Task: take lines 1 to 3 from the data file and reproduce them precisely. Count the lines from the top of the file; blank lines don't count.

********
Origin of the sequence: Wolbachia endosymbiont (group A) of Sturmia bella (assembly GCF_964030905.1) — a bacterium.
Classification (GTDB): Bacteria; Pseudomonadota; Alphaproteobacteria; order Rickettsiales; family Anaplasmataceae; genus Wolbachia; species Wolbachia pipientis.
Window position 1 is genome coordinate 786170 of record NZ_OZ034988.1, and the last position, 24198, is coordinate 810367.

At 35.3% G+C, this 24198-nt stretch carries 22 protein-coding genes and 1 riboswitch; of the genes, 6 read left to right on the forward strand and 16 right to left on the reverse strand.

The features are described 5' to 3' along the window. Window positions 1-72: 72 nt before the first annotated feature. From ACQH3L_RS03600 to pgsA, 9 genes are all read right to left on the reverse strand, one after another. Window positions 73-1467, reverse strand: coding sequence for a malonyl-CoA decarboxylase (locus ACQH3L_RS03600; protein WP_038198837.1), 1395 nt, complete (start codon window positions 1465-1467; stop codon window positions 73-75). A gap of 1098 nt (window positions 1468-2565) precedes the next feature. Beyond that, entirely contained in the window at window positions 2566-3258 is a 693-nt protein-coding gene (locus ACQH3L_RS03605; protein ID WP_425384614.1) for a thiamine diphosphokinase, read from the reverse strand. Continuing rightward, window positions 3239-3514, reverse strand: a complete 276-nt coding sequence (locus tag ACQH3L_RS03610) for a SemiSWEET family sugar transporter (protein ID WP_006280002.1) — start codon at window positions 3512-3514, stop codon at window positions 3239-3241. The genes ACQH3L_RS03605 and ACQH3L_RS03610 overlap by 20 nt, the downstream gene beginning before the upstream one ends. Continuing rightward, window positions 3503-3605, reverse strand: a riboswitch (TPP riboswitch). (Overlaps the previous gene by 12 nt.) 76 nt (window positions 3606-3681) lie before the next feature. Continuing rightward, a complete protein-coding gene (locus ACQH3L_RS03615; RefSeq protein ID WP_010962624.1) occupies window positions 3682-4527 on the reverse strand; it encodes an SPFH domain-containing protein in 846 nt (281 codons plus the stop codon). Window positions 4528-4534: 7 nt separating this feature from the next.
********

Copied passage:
Origin of the sequence: Wolbachia endosymbiont (group A) of Sturmia bella (assembly GCF_964030905.1) — a bacterium.
Classification (GTDB): Bacteria; Pseudomonadota; Alphaproteobacteria; order Rickettsiales; family Anaplasmataceae; genus Wolbachia; species Wolbachia pipientis.
Window position 1 is genome coordinate 786170 of record NZ_OZ034988.1, and the last position, 24198, is coordinate 810367.